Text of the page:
Verse > Anthologies > Harriet Monroe, ed. > Poetry: A Magazine of Verse, 1912–22
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Harriet Monroe, ed. (1860–1936).  Poetry: A Magazine of Verse.  1912–22.
 
The Hurricane
By Baker Brownell
 
From “In Barracks”

THE WIND soured into night.
Acid of a narrow rain
Pitted the sentries’ paces
With spits of cold.
 
The wind grew in hoarse breaths        5
With the night’s age,
Until the night was wind,
And darkness spouted on the prone earth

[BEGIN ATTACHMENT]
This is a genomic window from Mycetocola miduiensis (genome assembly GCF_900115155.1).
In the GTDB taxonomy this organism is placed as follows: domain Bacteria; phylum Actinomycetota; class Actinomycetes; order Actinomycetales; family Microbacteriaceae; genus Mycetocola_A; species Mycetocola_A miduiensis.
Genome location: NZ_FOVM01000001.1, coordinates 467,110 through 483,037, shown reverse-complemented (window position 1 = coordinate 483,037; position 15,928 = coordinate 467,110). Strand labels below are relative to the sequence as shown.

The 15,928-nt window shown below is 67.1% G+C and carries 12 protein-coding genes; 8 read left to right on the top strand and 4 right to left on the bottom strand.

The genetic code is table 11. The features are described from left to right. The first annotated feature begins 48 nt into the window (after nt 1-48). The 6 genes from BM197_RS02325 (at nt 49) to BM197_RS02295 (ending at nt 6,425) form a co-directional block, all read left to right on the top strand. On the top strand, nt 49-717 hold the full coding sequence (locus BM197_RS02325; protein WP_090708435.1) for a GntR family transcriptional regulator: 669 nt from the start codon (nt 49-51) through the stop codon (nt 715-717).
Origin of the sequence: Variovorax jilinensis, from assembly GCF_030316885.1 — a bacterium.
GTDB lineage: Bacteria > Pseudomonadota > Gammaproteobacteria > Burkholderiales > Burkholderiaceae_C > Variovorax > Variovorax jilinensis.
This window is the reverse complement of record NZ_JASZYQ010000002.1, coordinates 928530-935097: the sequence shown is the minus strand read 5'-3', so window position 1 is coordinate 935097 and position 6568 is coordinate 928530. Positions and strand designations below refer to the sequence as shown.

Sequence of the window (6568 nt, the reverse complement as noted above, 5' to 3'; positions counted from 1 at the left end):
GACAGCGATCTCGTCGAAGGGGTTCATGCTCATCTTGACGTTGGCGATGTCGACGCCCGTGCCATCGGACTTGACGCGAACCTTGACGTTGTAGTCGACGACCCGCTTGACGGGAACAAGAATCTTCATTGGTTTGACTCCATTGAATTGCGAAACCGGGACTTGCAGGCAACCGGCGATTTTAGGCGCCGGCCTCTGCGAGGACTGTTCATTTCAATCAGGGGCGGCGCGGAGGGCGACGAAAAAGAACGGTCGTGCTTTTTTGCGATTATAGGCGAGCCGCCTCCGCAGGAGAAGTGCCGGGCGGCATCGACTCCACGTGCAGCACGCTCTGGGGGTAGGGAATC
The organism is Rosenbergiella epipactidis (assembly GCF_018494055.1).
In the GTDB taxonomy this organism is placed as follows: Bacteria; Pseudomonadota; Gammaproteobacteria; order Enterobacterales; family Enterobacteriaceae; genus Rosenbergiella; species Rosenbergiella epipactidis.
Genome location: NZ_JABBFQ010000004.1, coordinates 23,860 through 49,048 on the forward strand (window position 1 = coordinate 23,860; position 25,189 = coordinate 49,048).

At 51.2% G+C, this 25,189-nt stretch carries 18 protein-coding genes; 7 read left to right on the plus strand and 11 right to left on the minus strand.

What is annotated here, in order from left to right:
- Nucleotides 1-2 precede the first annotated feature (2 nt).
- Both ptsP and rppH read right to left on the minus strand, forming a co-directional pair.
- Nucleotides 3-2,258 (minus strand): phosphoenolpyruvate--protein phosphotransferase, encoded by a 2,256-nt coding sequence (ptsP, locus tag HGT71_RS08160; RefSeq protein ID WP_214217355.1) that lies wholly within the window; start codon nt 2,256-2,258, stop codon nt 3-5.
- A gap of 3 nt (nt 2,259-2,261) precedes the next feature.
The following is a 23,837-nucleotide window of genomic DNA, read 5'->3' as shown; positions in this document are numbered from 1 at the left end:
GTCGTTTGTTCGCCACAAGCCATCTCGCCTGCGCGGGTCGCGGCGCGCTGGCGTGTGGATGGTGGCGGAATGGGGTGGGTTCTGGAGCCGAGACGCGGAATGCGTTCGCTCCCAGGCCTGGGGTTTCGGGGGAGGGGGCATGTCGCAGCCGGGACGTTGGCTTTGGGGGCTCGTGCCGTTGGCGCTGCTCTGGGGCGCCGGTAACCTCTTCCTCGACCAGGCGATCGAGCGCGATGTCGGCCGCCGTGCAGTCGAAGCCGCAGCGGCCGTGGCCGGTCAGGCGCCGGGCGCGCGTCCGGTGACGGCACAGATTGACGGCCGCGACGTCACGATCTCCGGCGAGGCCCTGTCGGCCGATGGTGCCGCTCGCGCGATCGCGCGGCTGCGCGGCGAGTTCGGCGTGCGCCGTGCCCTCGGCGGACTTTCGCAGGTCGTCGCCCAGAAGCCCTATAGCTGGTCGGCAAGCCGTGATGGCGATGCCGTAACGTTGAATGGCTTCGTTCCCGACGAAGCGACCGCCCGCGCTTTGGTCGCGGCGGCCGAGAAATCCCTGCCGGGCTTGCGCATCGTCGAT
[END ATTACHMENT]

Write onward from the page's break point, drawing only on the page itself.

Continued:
From the West’s nozzle.
 
Wind and night, roaring        10
Like mated beasts,
Pressed huge bodies
On the bulging walls
Of tied Sibley tents.
 
One by one the double-headed pegs        15
Pulled with a souseling kiss
From the rain-weak earth.
 
A rope snapped; a wall flap
Jumped; the tent heaved,
Bulged upward        20
With scared awkwardness,
And fell on a broken tripod.
 
The wind, night, rain,
With huge onwardness,
West, south, east, north, poured itself        25
Bitterly on the flat earth.
 
Three Nature-whipped sentries,
Tied into their ponchos,
Pried through the heaving night
Like tired swimmers.        30
 
 
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